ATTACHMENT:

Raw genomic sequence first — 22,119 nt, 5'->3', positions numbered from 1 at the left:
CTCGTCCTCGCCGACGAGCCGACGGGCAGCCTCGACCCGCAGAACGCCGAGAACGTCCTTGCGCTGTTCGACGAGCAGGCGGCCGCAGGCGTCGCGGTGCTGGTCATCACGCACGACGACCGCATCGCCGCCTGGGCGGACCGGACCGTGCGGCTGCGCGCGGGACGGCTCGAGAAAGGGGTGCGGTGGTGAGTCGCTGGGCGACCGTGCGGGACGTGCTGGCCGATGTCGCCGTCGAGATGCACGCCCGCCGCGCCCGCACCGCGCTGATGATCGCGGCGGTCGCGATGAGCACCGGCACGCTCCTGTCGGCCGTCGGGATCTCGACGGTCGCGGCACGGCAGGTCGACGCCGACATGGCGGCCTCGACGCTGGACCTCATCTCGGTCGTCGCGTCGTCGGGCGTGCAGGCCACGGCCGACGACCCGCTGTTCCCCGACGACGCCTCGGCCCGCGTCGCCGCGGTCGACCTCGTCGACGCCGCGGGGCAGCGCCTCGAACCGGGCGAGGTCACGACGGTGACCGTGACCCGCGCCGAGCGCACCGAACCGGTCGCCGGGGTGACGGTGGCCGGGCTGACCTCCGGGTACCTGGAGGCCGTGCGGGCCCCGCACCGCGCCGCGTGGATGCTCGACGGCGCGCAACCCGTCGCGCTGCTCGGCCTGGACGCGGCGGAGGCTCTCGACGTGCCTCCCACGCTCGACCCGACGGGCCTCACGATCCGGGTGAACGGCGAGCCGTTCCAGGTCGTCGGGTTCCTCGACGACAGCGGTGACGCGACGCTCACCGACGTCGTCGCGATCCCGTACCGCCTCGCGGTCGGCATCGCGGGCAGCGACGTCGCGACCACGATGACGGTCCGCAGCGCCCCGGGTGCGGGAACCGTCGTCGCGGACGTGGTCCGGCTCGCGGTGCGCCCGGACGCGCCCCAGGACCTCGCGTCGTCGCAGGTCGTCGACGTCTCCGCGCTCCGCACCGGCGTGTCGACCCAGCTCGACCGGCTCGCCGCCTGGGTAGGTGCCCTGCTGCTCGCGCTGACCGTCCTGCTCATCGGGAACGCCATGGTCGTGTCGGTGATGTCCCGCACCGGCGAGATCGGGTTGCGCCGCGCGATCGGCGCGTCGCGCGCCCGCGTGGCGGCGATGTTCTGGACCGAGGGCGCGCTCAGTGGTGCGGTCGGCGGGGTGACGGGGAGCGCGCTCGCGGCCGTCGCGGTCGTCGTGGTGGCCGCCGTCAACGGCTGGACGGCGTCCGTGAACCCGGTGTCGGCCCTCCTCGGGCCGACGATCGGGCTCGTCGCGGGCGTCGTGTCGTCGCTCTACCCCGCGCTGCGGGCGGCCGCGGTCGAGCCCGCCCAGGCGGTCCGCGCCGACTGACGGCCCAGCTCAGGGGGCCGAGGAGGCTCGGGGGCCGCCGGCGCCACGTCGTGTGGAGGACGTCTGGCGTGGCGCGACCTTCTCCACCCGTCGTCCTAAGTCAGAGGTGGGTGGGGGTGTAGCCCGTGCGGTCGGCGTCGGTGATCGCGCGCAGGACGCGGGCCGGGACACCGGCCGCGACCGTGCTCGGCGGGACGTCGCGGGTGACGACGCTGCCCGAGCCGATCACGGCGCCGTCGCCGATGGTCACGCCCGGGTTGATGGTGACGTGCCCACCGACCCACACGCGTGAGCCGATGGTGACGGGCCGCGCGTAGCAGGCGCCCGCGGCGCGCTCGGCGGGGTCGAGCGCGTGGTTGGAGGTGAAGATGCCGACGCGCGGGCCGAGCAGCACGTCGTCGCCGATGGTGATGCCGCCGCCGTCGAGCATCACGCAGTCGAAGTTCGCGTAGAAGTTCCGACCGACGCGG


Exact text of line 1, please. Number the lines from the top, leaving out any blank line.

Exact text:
Raw genomic sequence first — 22,119 nt, 5'->3', positions numbered from 1 at the left: